Recently, it seems, one headline after another has been rooted in the long ago. Poland’s prime minister demands an apology after the FBI director suggests that the Poles were complicit in the Holocaust. Turkey’s president rails against the pope for saying that, a century ago, the Turks committed genocide against the Armenians. Japan’s prime minister asks to amend an American history book that accuses Japanese troops in World War II of forcing Korean women into prostitution — the so-called comfort women.
Day after day, the news is filled with such conflict, not over what is but what was. The past proves to be as inflammatory as the present. \”The past is never dead, it’s not even past,\” observed William Faulkner. In grade school, we learned history was composed of accepted facts and dates that neatly yielded to true-and-false quizzes. As adults, we discover history to be utterly fluid, a changeling that spurns hard facts and cold truths. Far from the calm reflecting pool presented to us in youth, we now see it as a caldron of resentment and recrimination. History does not resolve. It festers.
But these days I am left to wonder what remains of history, and what can be trusted of a past that is forever at the beck and call of a self-serving present. Is anything indisputable? The corpses, the annexations, the genocides are all now punctuated by question marks and asterisks, entangled in the dialectics of nationalism and identity politics. Does historical fact even exist, or is it simply a relativistic construct?
History has always been suspect. More than 2,000 years ago, Herodotus became known as both \”The Father of History\” and \”The Father of Lies.\” More recently, Henry Ford declared that \”history is more or less bunk.\” But today, more than ever, it seems history has hijacked the headlines, become the fault line between friends and foes, and a frontline in the culture wars. It’s not as if we don’t already have enough discord to occupy us without having to dip into the past. But there it is. Today’s lesson: There is no \”was,\” only \”is.\”
Now I confess, I am no scholar. I am but a journalist — a myopic creature of deadlines and foreshortened horizons. But I have always been drawn to history, first as a classics major, then as the author of three books that delved into the past. I have no overarching theory of history, but I am left to wonder whether our relationship with the past has itself undergone a sea change.
Society appears to be in the midst of some sort of tectonic shift, from a culture that identified certain bedrock facts — the historical canon — to one rooted in evidence, which is to say those renderings of the past that support an argument, be it religious, ideological, scholarly, or nationalistic. Even the word \”facts\” is cushioned by quotation marks or air quotes. The abdication of a fact-based study (or its evolution into a nuanced and inquiring discipline) is lauded as a step toward enlightenment and universal enfranchisement. Those who still speak longingly of facts as sacrosanct risk being seen as parochial, shortsighted, and naïve — throwbacks to an earlier and discredited regime. History is now a cafeteria: Take what you like, leave the rest.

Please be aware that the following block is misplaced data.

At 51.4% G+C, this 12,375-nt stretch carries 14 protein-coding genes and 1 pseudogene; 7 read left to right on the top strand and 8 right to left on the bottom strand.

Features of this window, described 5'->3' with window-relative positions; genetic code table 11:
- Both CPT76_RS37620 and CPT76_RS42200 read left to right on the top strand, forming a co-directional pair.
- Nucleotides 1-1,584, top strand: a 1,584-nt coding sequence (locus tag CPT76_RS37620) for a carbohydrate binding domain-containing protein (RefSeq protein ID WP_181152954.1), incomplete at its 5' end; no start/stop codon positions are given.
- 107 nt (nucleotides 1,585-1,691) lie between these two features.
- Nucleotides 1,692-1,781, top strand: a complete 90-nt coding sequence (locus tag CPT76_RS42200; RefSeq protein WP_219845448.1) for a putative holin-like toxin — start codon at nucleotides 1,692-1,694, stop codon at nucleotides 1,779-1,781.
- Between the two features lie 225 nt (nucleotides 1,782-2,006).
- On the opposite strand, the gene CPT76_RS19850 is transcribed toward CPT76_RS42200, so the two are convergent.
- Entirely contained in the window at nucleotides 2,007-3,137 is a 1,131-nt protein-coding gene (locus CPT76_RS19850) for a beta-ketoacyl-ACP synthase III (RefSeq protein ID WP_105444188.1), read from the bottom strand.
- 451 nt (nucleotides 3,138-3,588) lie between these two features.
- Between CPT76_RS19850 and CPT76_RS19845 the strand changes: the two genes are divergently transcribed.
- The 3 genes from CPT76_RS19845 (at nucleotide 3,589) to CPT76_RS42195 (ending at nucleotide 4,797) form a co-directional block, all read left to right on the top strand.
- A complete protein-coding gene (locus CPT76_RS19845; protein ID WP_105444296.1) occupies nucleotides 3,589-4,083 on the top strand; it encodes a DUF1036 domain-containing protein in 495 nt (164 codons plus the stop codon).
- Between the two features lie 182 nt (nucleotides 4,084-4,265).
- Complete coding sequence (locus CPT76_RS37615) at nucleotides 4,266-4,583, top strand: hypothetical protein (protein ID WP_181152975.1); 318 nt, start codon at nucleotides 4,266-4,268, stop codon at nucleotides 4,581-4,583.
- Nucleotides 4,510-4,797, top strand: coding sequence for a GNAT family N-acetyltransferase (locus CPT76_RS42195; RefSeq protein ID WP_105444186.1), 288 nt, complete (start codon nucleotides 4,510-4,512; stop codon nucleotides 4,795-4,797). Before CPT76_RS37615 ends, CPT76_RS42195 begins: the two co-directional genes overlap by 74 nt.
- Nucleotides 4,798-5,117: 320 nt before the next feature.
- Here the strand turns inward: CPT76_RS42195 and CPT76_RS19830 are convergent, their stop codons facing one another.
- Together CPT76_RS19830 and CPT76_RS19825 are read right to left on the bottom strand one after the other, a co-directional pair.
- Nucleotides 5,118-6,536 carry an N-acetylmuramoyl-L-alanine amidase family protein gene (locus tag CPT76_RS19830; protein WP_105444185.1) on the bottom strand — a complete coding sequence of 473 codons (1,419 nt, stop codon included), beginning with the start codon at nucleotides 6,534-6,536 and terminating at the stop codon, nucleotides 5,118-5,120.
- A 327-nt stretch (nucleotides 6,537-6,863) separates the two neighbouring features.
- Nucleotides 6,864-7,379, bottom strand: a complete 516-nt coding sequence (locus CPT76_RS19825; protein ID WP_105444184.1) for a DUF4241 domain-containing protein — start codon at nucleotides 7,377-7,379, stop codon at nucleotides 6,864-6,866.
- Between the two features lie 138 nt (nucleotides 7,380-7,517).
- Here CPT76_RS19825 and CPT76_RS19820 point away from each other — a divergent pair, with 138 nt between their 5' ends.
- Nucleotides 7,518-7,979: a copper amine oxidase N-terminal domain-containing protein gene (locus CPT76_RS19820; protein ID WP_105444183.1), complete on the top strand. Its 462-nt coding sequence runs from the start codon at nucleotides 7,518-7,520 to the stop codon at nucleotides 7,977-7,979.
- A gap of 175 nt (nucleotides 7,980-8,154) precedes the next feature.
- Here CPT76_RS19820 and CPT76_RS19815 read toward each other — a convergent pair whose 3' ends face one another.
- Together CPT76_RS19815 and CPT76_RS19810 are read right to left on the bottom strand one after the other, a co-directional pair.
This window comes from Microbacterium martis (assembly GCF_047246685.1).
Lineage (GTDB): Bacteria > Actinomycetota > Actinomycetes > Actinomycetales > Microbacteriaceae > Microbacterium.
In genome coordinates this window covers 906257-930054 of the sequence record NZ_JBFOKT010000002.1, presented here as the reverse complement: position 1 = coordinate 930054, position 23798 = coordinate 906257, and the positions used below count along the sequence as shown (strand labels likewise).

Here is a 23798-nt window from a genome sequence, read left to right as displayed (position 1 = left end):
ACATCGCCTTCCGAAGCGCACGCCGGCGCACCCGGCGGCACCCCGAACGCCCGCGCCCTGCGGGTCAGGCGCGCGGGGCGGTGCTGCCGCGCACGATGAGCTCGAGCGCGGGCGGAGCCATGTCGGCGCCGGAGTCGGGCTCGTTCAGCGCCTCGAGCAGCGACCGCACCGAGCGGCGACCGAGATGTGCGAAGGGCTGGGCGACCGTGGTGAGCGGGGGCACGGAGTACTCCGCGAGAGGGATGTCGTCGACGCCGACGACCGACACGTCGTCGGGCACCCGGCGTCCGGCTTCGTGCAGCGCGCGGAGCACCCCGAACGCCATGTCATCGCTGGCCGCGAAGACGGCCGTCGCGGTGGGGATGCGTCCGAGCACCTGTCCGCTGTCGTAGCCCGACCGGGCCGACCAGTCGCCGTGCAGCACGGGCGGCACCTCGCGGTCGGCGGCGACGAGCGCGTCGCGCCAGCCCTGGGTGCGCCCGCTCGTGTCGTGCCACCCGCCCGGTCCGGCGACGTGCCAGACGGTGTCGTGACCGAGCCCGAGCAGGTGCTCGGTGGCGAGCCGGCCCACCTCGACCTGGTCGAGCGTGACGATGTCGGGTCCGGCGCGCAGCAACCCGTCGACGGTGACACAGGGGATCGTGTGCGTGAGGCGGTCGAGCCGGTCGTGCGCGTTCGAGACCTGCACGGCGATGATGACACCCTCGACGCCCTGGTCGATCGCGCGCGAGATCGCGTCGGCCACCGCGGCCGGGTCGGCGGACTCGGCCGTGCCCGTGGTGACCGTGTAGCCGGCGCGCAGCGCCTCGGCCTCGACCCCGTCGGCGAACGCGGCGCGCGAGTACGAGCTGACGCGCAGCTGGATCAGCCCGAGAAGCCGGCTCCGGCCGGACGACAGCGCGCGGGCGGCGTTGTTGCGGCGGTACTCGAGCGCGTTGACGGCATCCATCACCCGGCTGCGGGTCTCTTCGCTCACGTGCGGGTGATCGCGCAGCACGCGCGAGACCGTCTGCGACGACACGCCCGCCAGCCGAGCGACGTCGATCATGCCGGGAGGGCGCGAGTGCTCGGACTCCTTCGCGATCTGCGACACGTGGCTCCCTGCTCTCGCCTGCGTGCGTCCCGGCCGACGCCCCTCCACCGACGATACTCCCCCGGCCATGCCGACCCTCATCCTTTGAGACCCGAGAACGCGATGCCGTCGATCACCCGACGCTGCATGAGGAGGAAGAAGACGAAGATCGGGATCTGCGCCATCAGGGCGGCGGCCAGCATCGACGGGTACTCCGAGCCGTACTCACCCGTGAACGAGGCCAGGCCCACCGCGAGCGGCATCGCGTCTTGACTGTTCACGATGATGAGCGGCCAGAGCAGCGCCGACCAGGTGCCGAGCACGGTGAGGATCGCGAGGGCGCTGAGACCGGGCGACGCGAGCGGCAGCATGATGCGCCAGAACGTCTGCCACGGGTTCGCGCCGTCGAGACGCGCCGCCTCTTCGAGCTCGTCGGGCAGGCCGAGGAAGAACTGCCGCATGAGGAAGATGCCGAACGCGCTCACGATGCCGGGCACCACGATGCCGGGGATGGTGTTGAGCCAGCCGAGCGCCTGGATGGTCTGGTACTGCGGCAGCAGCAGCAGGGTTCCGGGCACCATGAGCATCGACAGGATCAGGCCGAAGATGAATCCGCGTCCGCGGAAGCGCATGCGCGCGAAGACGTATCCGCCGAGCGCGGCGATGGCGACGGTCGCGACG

Teachers of history have both documented the shift and promoted it. In a 2011 article in The Journal of American History, Joel M. Sipress and David J. Voelker chronicled the transition from broad historical survey courses, laden with facts and chronologies, to a new model. \”Put simply,\” they wrote, \”present-day reformers insist that facts do not and cannot come first. … With the facts-first assumption exposed as a fallacious lay theory of student learning, the entire edifice of the coverage model simply collapses.\”
In its place, we now have \”argument-based courses … organized around significant historical questions — questions about which historians disagree. Students are systematically exposed to rival positions about which they must make informed judgments, and they are asked to develop their own positions for which they must argue on the basis of historical evidence.\”
In such a scheme, historians and students become not merely scholars but litigants, and history the stuff of advocacy in which point of view and identity — racial, ethnic, nationalistic, gender, or sexual orientation — are all equal partners. History becomes more personalized, more tribal, but less communal. What matters is the presentation, not the verdict. In the face of such change, the trick is to preserve logic and evidence, and not have history descend into one grand he-said-she-said.
But increasingly there are those who gainsay the past to advance their narratives, and disregard whatever contradicts them — be it the fossil record, the core samples and global warming, or the abandoned shoes at Auschwitz. For them, an inconvenient truth is no truth at all. Their objective? To seed the clouds with doubt.
Across the globe we war against history. Denial of the past takes many forms. In Japan and Turkey, it is left to the diplomats. In the Middle East, it takes a more virulent form. The Taliban dynamited the 1,500-year-old Buddhist sculptures of Bamiyan. ISIS blew up the ancient walls of Nineveh. The futility of such desecration serves only to remind the world that history does not reside in artifacts but in culture. Toppling the statue of Saddam Hussein in Baghdad’s Firdos Square in 2003 did not end deadly rivalries but rather came to symbolize our inability to grasp history’s sway.